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Asbestos, other contaminants present in vacant St. John's schools

Asbestos, other contaminants present in vacant schools
The former Bishops College building in St. John’s. - Joe Gibbons

Tender documents prepared for would-be bidders on three landmark former St. John’s schools show the extent of the asbestos and other contaminants in the structures.

Booth Memorial — a former high school in the city centre — is a 63,000-square-foot structure on 3.79 acres of land and was constructed between 1950-68, according to the tender document.

Pinchin LeBlanc Environmental Ltd. found the building to contain friable (easily reduced to dust or powder and therefore more likely to release airborne fibres) and non-friable asbestos-containing material, lead acid batteries in the emergency lighting system, lead-containing solder on copper pipe fittings and lead caulking, as well as ozone-destroying substances in refrigeration equipment.

Asbestos was found in typical places — including pipe wrapping and components and a variety of ceiling and floor tiles. All asbestos-related materials were rated on whether they were in good, fair or poor condition, with most in either a good or fair state of repair.

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As well, based on sampling results, it was advised the drywall in the school should be managed as asbestos-containing material.

Water-damaged drywall and water-stained ceiling tiles could be a potential source of mold.

Nearby Bishops College on Pennywell Road is an 80,000-square-foot structure built between 1959-64. The property consists of 3.31 acres.

It too was found to contain friable and non-friable asbestos.

The environmental report on the school suggests all plaster finishes are to be treated as asbestos-containing materials, as are vinyl floor tiles, and gaskets on mechanical equipment. Among other things, mechanical insulation was found to have friable asbestos.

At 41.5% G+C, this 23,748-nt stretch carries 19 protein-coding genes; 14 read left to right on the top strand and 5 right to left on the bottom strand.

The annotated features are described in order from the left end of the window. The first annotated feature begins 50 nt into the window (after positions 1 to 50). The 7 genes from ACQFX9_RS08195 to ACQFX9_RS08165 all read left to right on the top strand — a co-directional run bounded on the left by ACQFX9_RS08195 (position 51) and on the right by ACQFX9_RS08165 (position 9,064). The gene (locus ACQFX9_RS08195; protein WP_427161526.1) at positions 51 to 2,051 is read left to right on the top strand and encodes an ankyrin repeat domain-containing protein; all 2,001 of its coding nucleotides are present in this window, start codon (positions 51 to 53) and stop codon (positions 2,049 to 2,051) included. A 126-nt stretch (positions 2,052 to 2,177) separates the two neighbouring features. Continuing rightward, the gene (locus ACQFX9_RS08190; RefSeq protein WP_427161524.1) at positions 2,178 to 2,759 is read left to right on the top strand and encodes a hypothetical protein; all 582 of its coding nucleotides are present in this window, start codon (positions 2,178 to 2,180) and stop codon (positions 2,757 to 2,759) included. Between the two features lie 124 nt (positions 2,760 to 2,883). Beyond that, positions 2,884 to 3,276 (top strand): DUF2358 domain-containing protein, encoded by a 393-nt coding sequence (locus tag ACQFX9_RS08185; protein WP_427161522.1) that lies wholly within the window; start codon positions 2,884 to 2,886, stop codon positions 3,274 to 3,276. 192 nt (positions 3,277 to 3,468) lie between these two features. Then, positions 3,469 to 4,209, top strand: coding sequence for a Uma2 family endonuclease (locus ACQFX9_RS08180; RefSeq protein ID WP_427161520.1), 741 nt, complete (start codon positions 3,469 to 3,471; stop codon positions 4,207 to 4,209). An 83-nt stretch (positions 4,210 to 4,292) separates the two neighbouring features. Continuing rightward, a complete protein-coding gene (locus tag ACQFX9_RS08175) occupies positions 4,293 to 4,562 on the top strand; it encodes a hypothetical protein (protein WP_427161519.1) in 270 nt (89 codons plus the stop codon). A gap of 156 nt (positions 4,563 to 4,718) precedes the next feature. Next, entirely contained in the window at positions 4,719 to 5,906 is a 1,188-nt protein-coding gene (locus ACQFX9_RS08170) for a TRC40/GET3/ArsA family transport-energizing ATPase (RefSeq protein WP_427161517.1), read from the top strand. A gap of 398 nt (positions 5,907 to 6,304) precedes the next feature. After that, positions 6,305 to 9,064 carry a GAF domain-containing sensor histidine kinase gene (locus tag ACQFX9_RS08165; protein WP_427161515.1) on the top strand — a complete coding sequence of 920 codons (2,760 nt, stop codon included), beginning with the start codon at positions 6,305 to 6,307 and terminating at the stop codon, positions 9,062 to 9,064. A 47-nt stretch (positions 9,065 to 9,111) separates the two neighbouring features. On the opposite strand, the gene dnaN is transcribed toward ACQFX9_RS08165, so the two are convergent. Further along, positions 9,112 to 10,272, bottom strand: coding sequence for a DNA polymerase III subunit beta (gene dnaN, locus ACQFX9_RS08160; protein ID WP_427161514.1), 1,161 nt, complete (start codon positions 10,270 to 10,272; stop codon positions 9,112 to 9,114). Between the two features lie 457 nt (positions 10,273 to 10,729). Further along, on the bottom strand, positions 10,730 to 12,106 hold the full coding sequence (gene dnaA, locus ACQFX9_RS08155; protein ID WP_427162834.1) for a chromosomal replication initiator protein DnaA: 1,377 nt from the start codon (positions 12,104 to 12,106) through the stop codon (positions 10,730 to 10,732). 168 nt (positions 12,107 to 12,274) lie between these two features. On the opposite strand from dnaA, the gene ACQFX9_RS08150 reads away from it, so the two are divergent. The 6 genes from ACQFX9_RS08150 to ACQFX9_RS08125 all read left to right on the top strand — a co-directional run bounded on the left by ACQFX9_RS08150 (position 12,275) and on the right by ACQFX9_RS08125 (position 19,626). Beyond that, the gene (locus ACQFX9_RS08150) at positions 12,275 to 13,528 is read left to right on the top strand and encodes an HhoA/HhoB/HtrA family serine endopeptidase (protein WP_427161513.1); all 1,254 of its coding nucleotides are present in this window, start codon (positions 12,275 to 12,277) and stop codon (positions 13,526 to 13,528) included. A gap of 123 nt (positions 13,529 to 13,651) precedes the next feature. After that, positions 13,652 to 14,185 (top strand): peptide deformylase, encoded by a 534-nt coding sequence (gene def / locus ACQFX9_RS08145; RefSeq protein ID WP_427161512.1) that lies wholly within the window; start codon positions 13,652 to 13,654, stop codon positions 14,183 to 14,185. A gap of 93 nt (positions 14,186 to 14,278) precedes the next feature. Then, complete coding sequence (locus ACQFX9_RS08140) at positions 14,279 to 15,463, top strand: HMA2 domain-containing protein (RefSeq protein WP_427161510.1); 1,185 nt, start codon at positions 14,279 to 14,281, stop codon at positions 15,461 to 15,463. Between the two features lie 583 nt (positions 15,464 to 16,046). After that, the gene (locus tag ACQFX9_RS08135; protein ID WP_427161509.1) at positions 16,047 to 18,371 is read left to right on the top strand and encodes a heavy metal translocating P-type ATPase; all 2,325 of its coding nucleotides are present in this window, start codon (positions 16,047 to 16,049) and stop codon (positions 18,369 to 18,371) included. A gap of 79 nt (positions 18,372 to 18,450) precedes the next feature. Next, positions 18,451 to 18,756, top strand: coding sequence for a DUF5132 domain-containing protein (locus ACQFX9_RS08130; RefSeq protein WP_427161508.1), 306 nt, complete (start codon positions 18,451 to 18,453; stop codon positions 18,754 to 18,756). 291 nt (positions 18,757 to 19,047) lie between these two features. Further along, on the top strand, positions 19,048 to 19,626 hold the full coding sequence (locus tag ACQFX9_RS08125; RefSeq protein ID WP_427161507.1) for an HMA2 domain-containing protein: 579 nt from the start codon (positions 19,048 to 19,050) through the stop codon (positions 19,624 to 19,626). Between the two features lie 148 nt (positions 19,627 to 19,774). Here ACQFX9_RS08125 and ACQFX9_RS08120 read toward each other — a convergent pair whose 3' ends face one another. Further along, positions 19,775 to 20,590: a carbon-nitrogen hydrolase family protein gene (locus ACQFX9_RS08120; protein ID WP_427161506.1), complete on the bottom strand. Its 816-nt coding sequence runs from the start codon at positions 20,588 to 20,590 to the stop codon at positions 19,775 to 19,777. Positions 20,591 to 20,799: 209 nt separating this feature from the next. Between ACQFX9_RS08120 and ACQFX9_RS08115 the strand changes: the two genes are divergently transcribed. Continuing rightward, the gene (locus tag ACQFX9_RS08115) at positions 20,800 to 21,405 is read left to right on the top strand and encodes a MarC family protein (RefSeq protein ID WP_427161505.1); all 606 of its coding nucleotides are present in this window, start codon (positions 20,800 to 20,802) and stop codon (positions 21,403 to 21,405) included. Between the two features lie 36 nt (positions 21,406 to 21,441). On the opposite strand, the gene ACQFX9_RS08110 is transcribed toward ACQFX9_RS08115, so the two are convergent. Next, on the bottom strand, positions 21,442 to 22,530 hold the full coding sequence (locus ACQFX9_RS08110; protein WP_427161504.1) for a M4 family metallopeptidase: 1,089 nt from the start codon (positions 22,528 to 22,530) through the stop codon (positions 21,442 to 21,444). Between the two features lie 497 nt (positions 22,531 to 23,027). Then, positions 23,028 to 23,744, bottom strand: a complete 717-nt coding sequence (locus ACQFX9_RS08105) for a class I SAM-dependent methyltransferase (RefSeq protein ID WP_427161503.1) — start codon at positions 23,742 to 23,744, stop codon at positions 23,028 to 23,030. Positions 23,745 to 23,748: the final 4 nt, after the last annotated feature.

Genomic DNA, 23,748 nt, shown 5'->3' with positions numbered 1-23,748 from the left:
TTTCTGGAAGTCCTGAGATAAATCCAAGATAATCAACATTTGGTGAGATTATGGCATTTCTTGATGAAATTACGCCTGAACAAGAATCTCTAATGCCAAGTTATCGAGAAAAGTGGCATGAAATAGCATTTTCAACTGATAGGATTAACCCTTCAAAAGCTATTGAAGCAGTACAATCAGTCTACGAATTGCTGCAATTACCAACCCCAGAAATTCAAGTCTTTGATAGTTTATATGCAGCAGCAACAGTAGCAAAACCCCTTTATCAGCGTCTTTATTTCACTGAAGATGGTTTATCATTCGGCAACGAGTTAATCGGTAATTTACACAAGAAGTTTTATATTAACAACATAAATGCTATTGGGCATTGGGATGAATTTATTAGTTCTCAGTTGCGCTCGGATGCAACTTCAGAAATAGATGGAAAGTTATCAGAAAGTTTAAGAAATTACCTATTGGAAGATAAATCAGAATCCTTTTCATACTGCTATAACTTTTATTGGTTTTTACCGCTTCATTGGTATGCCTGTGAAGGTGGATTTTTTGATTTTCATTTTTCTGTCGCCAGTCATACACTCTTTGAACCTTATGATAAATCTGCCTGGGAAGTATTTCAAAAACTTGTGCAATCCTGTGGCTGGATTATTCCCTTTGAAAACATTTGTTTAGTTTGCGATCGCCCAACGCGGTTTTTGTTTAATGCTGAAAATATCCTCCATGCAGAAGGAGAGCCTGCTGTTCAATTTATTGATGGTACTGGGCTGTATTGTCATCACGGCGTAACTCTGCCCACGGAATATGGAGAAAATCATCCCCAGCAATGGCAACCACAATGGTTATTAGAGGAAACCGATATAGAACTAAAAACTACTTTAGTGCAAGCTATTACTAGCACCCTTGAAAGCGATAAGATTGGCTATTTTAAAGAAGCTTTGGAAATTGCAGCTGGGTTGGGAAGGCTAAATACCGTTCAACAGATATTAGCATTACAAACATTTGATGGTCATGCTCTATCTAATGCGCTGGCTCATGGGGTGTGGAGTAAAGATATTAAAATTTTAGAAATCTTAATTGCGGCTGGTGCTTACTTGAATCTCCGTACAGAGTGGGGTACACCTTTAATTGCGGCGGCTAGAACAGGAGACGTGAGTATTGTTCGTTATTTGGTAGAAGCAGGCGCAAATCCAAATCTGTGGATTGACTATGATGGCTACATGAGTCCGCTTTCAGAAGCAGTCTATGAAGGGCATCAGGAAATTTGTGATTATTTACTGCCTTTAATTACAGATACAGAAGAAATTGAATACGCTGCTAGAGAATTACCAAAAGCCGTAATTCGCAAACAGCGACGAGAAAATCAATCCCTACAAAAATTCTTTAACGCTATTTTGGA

“The presence of materials containing asbestos will require safe handling and working procedures for any renovation or construction related activities,” the report states. “These materials will require special packaging and disposal at an approved waste facility. Plans and specifications should be developed for the handling, worker protection requirements, packaging and disposal of all identified asbestos products.”

In most situations, the items containing or suspected of containing asbestos were found to be in good or fair condition.

MacPherson Elementary on Newtown Road consists of a 49,989-square-foot building and 2.23 acres of land.

It dates back to 1948.

Besides friable and non-friable asbestos-containing materials, lead acid batteries in emergency light fixtures, lead containing solder on copper pipe fittings and lead caulking, it also has ozone-depleting substances.

In addition, the former school building has an apparent rodent infestation, as droppings were found throughout the ceiling spaces.

There is also potential for mold from water damage in a few spots.

The tenders close March 28.

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